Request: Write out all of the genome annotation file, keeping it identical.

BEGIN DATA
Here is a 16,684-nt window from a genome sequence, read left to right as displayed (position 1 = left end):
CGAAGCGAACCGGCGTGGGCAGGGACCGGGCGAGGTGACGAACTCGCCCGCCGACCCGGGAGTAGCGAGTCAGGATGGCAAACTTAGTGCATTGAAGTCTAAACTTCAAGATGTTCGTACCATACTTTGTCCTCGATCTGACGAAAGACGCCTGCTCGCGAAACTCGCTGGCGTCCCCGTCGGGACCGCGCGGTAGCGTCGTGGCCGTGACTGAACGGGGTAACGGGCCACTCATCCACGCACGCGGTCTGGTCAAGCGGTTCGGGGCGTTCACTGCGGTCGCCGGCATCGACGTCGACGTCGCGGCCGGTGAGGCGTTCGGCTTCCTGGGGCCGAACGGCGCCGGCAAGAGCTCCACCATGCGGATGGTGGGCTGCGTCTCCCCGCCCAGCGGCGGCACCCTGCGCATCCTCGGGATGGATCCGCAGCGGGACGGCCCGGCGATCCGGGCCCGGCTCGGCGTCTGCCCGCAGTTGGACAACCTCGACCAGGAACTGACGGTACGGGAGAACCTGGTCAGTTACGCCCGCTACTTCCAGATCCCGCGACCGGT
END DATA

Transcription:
Here is a 16,684-nt window from a genome sequence, read left to right as displayed (position 1 = left end):
CGAAGCGAACCGGCGTGGGCAGGGACCGGGCGAGGTGACGAACTCGCCCGCCGACCCGGGAGTAGCGAGTCAGGATGGCAAACTTAGTGCATTGAAGTCTAAACTTCAAGATGTTCGTACCATACTTTGTCCTCGATCTGACGAAAGACGCCTGCTCGCGAAACTCGCTGGCGTCCCCGTCGGGACCGCGCGGTAGCGTCGTGGCCGTGACTGAACGGGGTAACGGGCCACTCATCCACGCACGCGGTCTGGTCAAGCGGTTCGGGGCGTTCACTGCGGTCGCCGGCATCGACGTCGACGTCGCGGCCGGTGAGGCGTTCGGCTTCCTGGGGCCGAACGGCGCCGGCAAGAGCTCCACCATGCGGATGGTGGGCTGCGTCTCCCCGCCCAGCGGCGGCACCCTGCGCATCCTCGGGATGGATCCGCAGCGGGACGGCCCGGCGATCCGGGCCCGGCTCGGCGTCTGCCCGCAGTTGGACAACCTCGACCAGGAACTGACGGTACGGGAGAACCTGGTCAGTTACGCCCGCTACTTCCAGATCCCGCGACCGGT